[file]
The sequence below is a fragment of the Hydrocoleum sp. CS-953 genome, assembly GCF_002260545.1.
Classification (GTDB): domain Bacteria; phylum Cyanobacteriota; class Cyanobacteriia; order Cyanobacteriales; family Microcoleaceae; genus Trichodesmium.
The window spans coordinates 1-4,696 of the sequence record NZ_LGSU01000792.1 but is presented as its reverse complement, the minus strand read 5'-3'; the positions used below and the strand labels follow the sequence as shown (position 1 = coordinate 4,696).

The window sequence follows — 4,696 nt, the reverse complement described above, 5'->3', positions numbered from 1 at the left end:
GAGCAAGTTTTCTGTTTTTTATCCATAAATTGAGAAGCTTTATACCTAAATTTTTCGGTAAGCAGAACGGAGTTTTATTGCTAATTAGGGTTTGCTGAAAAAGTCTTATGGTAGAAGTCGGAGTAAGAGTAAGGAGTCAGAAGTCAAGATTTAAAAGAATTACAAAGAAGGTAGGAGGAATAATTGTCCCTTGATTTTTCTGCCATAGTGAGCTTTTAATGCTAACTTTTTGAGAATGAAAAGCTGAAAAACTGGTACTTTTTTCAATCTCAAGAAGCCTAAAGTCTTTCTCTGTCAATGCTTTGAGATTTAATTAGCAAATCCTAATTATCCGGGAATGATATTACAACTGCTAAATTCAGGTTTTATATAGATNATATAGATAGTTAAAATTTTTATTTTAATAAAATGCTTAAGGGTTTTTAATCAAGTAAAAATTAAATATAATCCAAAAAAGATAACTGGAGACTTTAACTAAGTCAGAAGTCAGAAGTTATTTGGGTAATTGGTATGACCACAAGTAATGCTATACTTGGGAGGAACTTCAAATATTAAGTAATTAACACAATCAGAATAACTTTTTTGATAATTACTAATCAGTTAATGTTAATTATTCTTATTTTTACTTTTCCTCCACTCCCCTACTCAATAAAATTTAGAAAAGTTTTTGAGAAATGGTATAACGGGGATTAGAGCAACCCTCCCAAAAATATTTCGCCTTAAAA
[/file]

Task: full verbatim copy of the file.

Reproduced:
The sequence below is a fragment of the Hydrocoleum sp. CS-953 genome, assembly GCF_002260545.1.
Classification (GTDB): domain Bacteria; phylum Cyanobacteriota; class Cyanobacteriia; order Cyanobacteriales; family Microcoleaceae; genus Trichodesmium.
The window spans coordinates 1-4,696 of the sequence record NZ_LGSU01000792.1 but is presented as its reverse complement, the minus strand read 5'-3'; the positions used below and the strand labels follow the sequence as shown (position 1 = coordinate 4,696).

The window sequence follows — 4,696 nt, the reverse complement described above, 5'->3', positions numbered from 1 at the left end:
GAGCAAGTTTTCTGTTTTTTATCCATAAATTGAGAAGCTTTATACCTAAATTTTTCGGTAAGCAGAACGGAGTTTTATTGCTAATTAGGGTTTGCTGAAAAAGTCTTATGGTAGAAGTCGGAGTAAGAGTAAGGAGTCAGAAGTCAAGATTTAAAAGAATTACAAAGAAGGTAGGAGGAATAATTGTCCCTTGATTTTTCTGCCATAGTGAGCTTTTAATGCTAACTTTTTGAGAATGAAAAGCTGAAAAACTGGTACTTTTTTCAATCTCAAGAAGCCTAAAGTCTTTCTCTGTCAATGCTTTGAGATTTAATTAGCAAATCCTAATTATCCGGGAATGATATTACAACTGCTAAATTCAGGTTTTATATAGATNATATAGATAGTTAAAATTTTTATTTTAATAAAATGCTTAAGGGTTTTTAATCAAGTAAAAATTAAATATAATCCAAAAAAGATAACTGGAGACTTTAACTAAGTCAGAAGTCAGAAGTTATTTGGGTAATTGGTATGACCACAAGTAATGCTATACTTGGGAGGAACTTCAAATATTAAGTAATTAACACAATCAGAATAACTTTTTTGATAATTACTAATCAGTTAATGTTAATTATTCTTATTTTTACTTTTCCTCCACTCCCCTACTCAATAAAATTTAGAAAAGTTTTTGAGAAATGGTATAACGGGGATTAGAGCAACCCTCCCAAAAATATTTCGCCTTAAAA